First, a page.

I have done some research and I was wondering if this set was a good rebuild set.
http://item.mobileweb.ebay.com/viewitem?itemId=380441646225

This post has been edited by Insig on May 31 2012, 02:42 PM
s12drifter
Posted: May 31 2012, 03:29 PM


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I'd use everything there except headgaskets, i would never trust chinese or fail-pro headgaskets. if you're gonna be using new pistons and rods remember to have them balanced with the crank pully crank gear rods pistons bearings, and flywheel and clutch or flexplate with torque converter.

Edit by Kyonpalm: merged unnecessary double-post.

This post has been edited by kyonpalm on May 31 2012, 04:37 PM

(USER WAS VERBALLY WARNED FOR THIS POST)
  - Details: Verbal warning has been issued to this post by kyonpalm on May 31 2012, 04:46 PM.
  - Reasons: Unnecessary double-post. As a rule of thumb, please try to keep your posts at least a few hours apart, instead of within 1-2.
Insig
  Posted: May 31 2012, 05:38 PM


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If I may ask, how in the world did you figure out the head gasket was Chinese?
s12drifter
Posted: May 31 2012, 06:22 PM


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QUOTE (Insig @ 44 minutes, 5 seconds ago)
If I may ask, how in the world did you figure out the head gasket was Chinese?

it's not brand name as in "victor reinz" or something like that.

"master engine rebuild kit" LOL no markings or names pretty sure it's chinese unless stated by on product of packaging.

lol after a while you can easily spot a chinese turbo vs real turbo and lots stuff you can spot that are chinese.

This post has been edited by s12drifter on May 31 2012, 06:27 PM
Insig
  Posted: May 31 2012, 07:14 PM


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Wow! Well that was really amazing, I applaud you! I wanted to ask if any of the other parts are suspicious as well?
MattW
Posted: May 31 2012, 10:49 PM


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QUOTE (s12drifter @ 7 hours, 20 minutes ago)
I'd use everything there except headgaskets, i would never trust chinese or fail-pro headgaskets. if you're gonna be using new pistons and rods remember to have them balanced with the crank pully crank gear rods pistons bearings, and flywheel and clutch or flexplate with torque converter.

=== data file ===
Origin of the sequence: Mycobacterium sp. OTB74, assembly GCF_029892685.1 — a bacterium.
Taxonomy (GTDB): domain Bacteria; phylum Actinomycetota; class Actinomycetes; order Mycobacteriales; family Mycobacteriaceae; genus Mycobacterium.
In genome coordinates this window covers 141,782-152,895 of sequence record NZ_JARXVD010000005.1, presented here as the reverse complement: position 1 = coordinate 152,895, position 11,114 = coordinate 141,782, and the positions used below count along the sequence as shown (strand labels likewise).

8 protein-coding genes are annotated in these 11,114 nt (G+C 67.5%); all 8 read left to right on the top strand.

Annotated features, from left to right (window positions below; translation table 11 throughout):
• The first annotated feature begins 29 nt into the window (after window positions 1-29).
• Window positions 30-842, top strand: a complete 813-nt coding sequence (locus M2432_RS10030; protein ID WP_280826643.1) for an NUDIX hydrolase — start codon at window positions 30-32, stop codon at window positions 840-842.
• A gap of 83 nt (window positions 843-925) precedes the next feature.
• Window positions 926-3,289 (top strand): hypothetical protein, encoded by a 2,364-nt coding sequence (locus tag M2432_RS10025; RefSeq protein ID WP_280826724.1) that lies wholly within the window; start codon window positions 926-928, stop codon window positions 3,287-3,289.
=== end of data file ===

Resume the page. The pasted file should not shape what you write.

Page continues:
Edit by Kyonpalm: merged unnecessary double-post.

FelPro makes awesome gaskets, we use them in the racecar all the time.
s12drifter
Posted: Jun 1 2012, 03:22 AM


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QUOTE (Insig @ 8 hours, 7 minutes ago)
Wow! Well that was really amazing, I applaud you! I wanted to ask if any of the other parts are suspicious as well?

yea they may be chinese but it's fine, it's not like your going to be building a 400hp motor sooo it's fine for a factory application.


@ mattW: i guess i really dont know the Z31's end up blowing them with as little as 200hp 13 bolts per side i really dont know WHY. this is why i tend to stray people away from fel-pro
Rudy
Posted: Jun 1 2012, 06:00 AM


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Spaz
Posted: Jun 1 2012, 06:53 AM


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QUOTE (MattW @ 8 hours, 3 minutes ago)
FelPro makes awesome gaskets, we use them in the racecar all the time.

FelPro makes the factory head gaskets, both regular and MLS, for Mitsubishi.
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s12drifter
Posted: Jun 1 2012, 03:39 PM


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QUOTE (Demon Boost @ 9 hours, 39 minutes ago)
They only work great if you install them properly.

Ask me how I know this. facepalm.gif

I'd use anything fel-pro EXCEPT headgaskets.
MattW
Posted: Jun 1 2012, 07:55 PM


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QUOTE (Demon Boost @ Today, 9:00 AM)
They only work great if you install them properly.

Ask me how I know this. facepalm.gif

well yeah, you're generally supposed to install things properly.

thats kinda common sense.
Rudy
Posted: Jun 1 2012, 08:00 PM


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s12drifter
Posted: Jun 1 2012, 09:09 PM


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QUOTE (MattW @ 1 hour, 14 minutes ago)
well yeah, you're generally supposed to install things properly.

thats kinda common sense.

some things you CAN get away with. example, never a head machined for any of my VG30 blocks and they run fine that way. even now my heads are unmachined and their holding up pretty well considering the abuse i put my car through.


I'm using victor reinz headgaskets. sorry fel-pro just SUCK!